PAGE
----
On 13 November 2023, the Director-General of the International Labour Organization (the “ILO”) transmitted a letter to the International Court of Justice (the “ICJ”) requesting that it issue an Advisory Opinion on whether the 1948 Freedom of Association and Protection of the Right to Organise Convention, which protects workers rights to organise collectively, also includes the right to strike.
The ILO’s request aims to resolve a thirty-year treaty-interpretation dispute between the ILO’s Worker’s Group and Employer’s Group sections of its Governing Body.
On 10 November 2023, the Governing Body of the ILO, the ILO’s executive body, authorised the request to the ICJ to issue an advisory opinion on the question, “[i]s the right to strike of workers and their organizations protected by the Freedom of Association and Protection of the Right to Organise Convention, 1948 (No 87) [(the “Convention No 87”)]?”
The ILO Governing Body was convened in a special session to ask the ICJ for this Advisory Opinion. The ILO Governing Body is composed of three constituent groups: the Worker’s Group; the Employer’s Group; and the Government Group.
For thirty years, the Worker’s Group and Employer’s Group have adopted different interpretations of worker’s freedoms to organise and formulate programmes in Articles 3 and 10 of Convention No 87:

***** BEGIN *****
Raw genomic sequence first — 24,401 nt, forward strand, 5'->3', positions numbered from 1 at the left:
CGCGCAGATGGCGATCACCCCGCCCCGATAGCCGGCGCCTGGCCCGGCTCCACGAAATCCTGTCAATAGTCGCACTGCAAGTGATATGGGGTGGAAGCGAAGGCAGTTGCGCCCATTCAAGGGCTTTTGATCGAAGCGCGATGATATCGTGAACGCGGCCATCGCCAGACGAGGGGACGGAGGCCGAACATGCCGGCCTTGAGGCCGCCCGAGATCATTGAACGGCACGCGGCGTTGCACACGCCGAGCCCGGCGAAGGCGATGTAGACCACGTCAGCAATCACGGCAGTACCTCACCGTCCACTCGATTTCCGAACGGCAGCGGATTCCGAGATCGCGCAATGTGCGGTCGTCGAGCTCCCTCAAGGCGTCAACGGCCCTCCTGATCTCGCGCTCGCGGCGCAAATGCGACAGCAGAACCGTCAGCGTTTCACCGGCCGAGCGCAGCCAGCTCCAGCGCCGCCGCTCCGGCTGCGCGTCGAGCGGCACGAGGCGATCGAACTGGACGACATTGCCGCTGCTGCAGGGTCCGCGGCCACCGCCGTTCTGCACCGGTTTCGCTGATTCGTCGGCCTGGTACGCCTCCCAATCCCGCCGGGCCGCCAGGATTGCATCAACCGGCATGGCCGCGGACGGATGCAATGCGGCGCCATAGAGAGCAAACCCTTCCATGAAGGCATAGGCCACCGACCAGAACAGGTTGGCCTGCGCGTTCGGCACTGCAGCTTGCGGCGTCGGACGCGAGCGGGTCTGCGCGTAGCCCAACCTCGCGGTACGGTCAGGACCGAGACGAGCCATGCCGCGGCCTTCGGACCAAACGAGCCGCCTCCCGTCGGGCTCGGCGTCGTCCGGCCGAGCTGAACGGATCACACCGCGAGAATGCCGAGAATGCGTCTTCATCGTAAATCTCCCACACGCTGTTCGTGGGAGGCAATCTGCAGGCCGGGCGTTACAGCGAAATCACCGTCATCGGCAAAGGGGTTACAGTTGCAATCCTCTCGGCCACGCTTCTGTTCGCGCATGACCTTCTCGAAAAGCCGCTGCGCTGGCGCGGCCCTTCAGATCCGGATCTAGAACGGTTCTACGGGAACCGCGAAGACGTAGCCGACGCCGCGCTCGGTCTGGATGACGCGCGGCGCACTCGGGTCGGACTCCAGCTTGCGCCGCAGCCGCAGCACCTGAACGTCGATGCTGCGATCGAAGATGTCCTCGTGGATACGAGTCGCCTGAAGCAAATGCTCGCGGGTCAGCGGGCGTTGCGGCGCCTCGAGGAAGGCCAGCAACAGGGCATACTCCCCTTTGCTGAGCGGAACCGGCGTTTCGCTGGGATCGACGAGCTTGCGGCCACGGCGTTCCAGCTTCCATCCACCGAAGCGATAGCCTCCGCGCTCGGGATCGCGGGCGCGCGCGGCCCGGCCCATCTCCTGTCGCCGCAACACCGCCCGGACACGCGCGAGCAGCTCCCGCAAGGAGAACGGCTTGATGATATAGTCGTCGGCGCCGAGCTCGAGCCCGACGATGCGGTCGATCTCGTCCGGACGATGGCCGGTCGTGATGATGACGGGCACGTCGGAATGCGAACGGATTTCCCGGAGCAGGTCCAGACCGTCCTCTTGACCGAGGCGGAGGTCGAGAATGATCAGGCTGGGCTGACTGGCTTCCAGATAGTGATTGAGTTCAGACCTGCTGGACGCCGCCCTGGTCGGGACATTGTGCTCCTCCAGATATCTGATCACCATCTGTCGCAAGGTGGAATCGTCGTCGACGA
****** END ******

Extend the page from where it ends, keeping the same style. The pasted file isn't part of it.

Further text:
The Worker’s Group and Employer’s Group are also divided on the question of whether the Committee of Experts has the power to make binding interpretations of Convention No 87.
The ILO requested the ICJ Advisory Opinion under Article 37(1) of the ILO Constitution, which provides that “[a]ny question or dispute relating to the interpretation of this Constitution or of any subsequent Convention […] shall be referred for decision to the [ICJ]”. Under Article 37(1) of the ILO Convention, ICJ Advisory Opinions relating to international labour conventions arguably do have a binding effect.
Prior to this request, the ILO has made six advisory opinion requests to the predecessor of the ICJ, the Permanent Court of International Justice. Two of the requests were made on the initiative of ILO Member States while the other four were made by the ILO Governing body. Of those advisory opinion requests, only one has previously pertained to an interpretation of an international labour convention, namely the 1919 Night Work (Women) Convention.
The Court will notify States and/or “international organisations considered by the Court as likely to be able to furnish information on the question” to provide written statements. The ILO requested the Court to allow the participation of the following six organisations: (i) International Organisation of Employers; (ii) International Trade Union Confederation; (iii) World Federation of Trade Unions; (iv) International Cooperative Alliance; (v) Organization of African Trade Union Unity; and (vi) Business Africa. Parties will also be given the opportunity to comment on each other’s written statements. The President of the ICJ will fix the relevant time limits. After this written phase, the Court will likely hold a hearing, before ultimately rendering its Advisory Opinion.
Robert Volterra and Volterra Fietta have successfully advised and represented multiple States before the International Court of Justice. This includes in relation to Advisory Opinions. The firm is currently instructed by a number of States in relation to Advisory Opinions before international courts and tribunals.
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